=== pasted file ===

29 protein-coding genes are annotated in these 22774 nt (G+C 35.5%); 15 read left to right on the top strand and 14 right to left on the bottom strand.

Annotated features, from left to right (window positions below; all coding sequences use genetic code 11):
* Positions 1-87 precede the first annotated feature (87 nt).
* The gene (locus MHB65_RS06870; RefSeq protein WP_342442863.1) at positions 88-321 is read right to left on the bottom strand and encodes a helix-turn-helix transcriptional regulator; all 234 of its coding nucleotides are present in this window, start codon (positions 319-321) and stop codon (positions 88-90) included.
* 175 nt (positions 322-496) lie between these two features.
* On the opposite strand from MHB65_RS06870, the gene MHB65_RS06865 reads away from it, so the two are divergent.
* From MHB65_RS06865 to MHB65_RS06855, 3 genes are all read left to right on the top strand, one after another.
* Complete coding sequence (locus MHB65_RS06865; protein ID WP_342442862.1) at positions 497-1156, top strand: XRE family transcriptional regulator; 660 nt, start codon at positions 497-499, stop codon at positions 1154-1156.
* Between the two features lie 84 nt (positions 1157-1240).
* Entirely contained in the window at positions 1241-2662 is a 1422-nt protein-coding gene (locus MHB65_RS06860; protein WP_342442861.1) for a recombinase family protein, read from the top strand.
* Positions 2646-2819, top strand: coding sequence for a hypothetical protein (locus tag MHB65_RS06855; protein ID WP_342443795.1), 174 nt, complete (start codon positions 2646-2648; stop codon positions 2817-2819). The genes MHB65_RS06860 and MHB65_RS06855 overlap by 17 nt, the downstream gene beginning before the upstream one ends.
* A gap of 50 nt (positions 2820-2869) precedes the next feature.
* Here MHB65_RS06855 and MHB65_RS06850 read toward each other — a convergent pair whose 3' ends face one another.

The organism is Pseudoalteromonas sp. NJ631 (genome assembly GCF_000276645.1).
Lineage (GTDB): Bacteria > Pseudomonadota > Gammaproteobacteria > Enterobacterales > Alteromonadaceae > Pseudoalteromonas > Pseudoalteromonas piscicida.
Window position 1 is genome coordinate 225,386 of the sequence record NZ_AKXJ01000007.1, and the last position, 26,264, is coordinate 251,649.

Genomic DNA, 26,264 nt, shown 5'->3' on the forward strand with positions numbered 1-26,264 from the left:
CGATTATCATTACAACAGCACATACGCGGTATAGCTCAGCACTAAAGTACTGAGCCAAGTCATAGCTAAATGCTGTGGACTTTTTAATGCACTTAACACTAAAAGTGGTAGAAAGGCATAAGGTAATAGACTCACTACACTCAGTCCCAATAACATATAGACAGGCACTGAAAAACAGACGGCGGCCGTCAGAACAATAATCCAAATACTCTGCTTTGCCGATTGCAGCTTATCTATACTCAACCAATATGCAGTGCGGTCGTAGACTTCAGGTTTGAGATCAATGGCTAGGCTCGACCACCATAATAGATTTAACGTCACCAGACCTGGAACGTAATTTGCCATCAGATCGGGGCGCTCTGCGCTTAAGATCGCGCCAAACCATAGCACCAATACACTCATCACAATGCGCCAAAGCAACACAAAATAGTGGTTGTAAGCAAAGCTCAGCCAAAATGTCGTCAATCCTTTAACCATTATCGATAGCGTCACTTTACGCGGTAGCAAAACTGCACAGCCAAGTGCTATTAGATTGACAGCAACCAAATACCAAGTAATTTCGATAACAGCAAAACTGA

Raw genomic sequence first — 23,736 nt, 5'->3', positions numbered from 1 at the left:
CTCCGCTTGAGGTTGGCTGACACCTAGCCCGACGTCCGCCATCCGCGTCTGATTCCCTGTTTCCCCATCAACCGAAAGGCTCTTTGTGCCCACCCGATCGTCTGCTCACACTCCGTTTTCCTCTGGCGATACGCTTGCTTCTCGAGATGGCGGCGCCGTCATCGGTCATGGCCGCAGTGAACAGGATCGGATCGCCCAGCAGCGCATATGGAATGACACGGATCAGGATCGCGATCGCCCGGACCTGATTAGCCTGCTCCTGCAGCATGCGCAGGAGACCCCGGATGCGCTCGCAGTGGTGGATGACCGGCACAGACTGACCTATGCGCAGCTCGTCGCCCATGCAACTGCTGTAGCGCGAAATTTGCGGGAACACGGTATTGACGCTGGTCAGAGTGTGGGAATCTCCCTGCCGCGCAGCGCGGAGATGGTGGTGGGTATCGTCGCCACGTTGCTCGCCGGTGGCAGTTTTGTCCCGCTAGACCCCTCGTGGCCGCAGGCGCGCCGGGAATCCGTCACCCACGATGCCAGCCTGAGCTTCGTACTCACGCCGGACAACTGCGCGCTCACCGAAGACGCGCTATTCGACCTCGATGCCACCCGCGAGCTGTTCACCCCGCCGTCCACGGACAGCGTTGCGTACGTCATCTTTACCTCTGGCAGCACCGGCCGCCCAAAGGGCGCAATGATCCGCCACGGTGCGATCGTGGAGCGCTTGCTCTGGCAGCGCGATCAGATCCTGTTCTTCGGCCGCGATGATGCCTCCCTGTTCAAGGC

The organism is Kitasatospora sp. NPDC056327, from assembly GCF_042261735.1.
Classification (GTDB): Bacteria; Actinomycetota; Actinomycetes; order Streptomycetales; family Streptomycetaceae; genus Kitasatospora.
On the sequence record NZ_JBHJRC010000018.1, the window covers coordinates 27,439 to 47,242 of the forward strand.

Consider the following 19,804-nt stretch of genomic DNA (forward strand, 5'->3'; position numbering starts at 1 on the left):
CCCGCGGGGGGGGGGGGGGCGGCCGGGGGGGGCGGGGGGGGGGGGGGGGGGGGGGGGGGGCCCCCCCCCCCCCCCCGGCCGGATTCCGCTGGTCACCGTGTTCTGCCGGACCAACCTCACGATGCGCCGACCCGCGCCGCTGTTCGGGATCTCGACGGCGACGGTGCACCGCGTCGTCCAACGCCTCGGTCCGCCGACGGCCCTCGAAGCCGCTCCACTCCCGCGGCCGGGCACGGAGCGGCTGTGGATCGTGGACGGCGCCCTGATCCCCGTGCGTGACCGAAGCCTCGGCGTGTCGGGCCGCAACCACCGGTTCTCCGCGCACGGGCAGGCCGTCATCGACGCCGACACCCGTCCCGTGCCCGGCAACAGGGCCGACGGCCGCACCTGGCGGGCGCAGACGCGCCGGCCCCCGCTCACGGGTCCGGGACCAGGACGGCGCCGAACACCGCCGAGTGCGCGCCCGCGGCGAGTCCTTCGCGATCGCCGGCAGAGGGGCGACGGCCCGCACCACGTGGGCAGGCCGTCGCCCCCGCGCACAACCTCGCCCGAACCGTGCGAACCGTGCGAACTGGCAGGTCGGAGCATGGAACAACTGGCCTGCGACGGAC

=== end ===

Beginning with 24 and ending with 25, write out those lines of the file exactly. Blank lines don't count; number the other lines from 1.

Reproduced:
Consider the following 19,804-nt stretch of genomic DNA (forward strand, 5'->3'; position numbering starts at 1 on the left):
CCCGCGGGGGGGGGGGGGGCGGCCGGGGGGGGCGGGGGGGGGGGGGGGGGGGGGGGGGGGCCCCCCCCCCCCCCCCGGCCGGATTCCGCTGGTCACCGTGTTCTGCCGGACCAACCTCACGATGCGCCGACCCGCGCCGCTGTTCGGGATCTCGACGGCGACGGTGCACCGCGTCGTCCAACGCCTCGGTCCGCCGACGGCCCTCGAAGCCGCTCCACTCCCGCGGCCGGGCACGGAGCGGCTGTGGATCGTGGACGGCGCCCTGATCCCCGTGCGTGACCGAAGCCTCGGCGTGTCGGGCCGCAACCACCGGTTCTCCGCGCACGGGCAGGCCGTCATCGACGCCGACACCCGTCCCGTGCCCGGCAACAGGGCCGACGGCCGCACCTGGCGGGCGCAGACGCGCCGGCCCCCGCTCACGGGTCCGGGACCAGGACGGCGCCGAACACCGCCGAGTGCGCGCCCGCGGCGAGTCCTTCGCGATCGCCGGCAGAGGGGCGACGGCCCGCACCACGTGGGCAGGCCGTCGCCCCCGCGCACAACCTCGCCCGAACCGTGCGAACCGTGCGAACTGGCAGGTCGGAGCATGGAACAACTGGCCTGCGACGGAC